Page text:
By Marc Kovac
A majority of Ohioans think it’s a bad idea to force online retailers to collect and remit sales taxes to states where purchases are made, according to a poll released Thursday by a conservative think tank that also opposes the setup.
The R Street Institute and the National Taxpayers Union say the results should prompt Ohio’s congressional delegation to think twice before backing federal legislation on the issue.
“From our perspective, this is a really dangerous expansion of state tax authority,” said Andrew Moylan, executive director if the R Street Institute. “We have a system where states are rightly sovereign within their own borders, but their power ends at borders’ edge, because we can’t have states trying to exert control over commerce in other states.”
But the head of an Ohio business group said his members support the “Marketplace Fairness Act” as a way to ensure in-state and out-of-state sellers are on even ground competitively.
“We think that all retailers — regardless if they’re online only or brick and mortar and online — they should collect sales tax,” said Gordon Gough, president and chief executive officer of the Ohio Council of Retail Merchants.
In Ohio, consumers already are required to pay sales taxes on out-of-state online purchases, whether retailers collect those taxes or not. Businesses with a physical presence in the state are required to collect sales taxes on purchases.
But federal legislation seeks to expand the authority of states to require out-of-state businesses to collect sales taxes and send the proceeds back to the taxation officials where consumers are located.
R Street and the National Taxpayers Union decided to poll Ohioans on the issue; about 400 likely voters in the state responded to a telephone survey early last month.
Among the results, 56 percent of respondents said they opposed allowing states to require online retailers to collect sales taxes on out-of-state purchases. More than 60 percent said they seldom or never buy things online.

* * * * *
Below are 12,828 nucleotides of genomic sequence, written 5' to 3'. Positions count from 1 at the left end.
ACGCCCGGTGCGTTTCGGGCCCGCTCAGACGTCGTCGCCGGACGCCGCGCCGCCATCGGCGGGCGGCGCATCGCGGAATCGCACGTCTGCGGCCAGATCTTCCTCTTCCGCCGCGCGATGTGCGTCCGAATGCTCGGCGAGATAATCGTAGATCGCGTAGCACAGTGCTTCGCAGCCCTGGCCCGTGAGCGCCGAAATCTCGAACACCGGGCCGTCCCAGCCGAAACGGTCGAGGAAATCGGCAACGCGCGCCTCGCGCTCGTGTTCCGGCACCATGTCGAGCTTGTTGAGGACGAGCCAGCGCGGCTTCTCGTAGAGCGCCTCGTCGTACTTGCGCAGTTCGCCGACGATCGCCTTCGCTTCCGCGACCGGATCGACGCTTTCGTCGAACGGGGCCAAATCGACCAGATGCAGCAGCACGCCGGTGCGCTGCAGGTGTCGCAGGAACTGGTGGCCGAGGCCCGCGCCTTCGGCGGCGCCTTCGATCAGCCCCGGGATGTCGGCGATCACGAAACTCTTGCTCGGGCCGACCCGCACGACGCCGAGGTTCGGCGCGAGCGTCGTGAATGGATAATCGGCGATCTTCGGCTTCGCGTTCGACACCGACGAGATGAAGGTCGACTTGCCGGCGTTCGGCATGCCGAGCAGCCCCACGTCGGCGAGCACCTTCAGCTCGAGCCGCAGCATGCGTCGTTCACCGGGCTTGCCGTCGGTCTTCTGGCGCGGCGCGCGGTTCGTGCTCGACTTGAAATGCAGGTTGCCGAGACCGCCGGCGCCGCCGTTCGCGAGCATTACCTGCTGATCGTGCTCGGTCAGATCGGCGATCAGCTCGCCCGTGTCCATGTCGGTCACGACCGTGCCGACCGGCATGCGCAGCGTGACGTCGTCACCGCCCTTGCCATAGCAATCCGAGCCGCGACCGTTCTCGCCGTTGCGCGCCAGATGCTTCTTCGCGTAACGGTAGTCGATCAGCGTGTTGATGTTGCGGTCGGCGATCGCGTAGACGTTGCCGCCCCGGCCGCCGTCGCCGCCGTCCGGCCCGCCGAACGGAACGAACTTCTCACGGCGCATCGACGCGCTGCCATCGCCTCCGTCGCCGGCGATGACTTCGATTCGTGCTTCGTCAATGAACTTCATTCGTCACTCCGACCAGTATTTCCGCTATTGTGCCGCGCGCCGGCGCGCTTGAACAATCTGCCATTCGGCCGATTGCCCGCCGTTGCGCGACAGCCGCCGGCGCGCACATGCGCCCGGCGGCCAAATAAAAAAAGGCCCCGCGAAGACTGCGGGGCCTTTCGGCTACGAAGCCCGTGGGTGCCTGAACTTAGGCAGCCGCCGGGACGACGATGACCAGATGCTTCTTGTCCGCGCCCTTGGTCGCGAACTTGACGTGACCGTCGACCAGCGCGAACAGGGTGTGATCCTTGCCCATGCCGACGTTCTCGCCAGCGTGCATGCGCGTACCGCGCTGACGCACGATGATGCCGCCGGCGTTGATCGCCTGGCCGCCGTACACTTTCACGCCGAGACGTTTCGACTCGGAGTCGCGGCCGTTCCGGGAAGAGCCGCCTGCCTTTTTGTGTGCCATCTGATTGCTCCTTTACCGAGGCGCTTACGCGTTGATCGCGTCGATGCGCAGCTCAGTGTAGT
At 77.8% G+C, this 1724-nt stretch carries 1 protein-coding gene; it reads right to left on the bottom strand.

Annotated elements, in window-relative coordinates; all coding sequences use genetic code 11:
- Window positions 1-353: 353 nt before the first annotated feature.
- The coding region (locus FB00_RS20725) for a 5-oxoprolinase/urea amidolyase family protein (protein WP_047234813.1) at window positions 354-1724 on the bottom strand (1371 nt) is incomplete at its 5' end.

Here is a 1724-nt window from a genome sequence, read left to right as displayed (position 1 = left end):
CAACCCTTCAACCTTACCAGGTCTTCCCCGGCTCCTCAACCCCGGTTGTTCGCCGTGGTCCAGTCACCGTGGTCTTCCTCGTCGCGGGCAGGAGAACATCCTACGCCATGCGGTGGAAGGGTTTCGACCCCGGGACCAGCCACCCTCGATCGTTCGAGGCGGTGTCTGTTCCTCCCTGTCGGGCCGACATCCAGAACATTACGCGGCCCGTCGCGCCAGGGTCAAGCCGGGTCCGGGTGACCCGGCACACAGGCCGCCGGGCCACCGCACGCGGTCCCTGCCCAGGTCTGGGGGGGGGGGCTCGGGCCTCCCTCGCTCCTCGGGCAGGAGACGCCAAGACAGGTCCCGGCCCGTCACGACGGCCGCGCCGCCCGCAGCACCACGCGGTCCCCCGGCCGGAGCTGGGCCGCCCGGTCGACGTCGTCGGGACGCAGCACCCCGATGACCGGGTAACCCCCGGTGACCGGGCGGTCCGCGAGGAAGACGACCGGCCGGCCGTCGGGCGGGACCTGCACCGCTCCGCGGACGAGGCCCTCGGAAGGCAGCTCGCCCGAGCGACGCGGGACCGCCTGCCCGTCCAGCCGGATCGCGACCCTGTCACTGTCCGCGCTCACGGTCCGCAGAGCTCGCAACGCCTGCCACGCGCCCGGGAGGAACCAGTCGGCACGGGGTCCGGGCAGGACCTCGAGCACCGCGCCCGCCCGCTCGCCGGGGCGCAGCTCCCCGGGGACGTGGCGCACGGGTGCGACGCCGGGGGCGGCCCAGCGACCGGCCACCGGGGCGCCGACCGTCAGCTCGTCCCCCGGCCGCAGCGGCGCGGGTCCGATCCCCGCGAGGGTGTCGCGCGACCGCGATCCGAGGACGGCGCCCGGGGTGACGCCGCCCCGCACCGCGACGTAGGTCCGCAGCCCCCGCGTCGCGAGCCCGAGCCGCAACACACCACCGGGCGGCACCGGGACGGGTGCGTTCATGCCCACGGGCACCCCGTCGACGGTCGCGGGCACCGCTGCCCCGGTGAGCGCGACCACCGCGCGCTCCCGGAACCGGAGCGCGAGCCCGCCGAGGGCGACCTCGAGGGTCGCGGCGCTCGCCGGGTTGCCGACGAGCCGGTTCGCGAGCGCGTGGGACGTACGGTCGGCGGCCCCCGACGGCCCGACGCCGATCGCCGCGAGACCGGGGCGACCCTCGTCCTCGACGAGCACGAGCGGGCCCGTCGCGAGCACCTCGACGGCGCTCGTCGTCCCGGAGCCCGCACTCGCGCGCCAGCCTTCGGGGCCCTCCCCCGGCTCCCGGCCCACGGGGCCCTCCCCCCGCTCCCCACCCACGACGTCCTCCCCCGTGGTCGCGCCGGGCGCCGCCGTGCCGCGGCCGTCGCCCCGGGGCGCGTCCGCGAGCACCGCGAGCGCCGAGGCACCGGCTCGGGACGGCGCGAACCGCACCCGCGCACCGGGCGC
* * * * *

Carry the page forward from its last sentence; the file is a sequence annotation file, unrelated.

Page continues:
The results have a margin of error of about 5 percentage points.
Moylan acknowledged arguments from supporters of the Marketplace Fairness Act, but he said the result would not be fair to all of the businesses involved.
The proposed federal legislation “would create a totally unlevel playing field where, if you’re a brick-and-mortar retailer, you get to use this simple, easy standard of collecting based on where you’re located whereas you would be forcing online businesses to have to jump through all of these hoops to figure out tax obligations across the country.
He added, “There are 46 states with sales taxes, there are 9,998 separate taxing jurisdictions across the country. Asking online businesses to be accountable for all of those ... is the exact opposite of a level playing field.”
But Gough said his members are required to collect sales taxes for purchases made at their Ohio stores, and others should be, too.
“It’s a fairness issue,” he said. “For brick-and-mortar retailers required to collect and remit the tax, that other retailer that’s online only should have the same responsibilities. ... We think it’s more responsible to collect the money from all retailers than to say let’s not collect any sales tax at all. Let’s be fair.”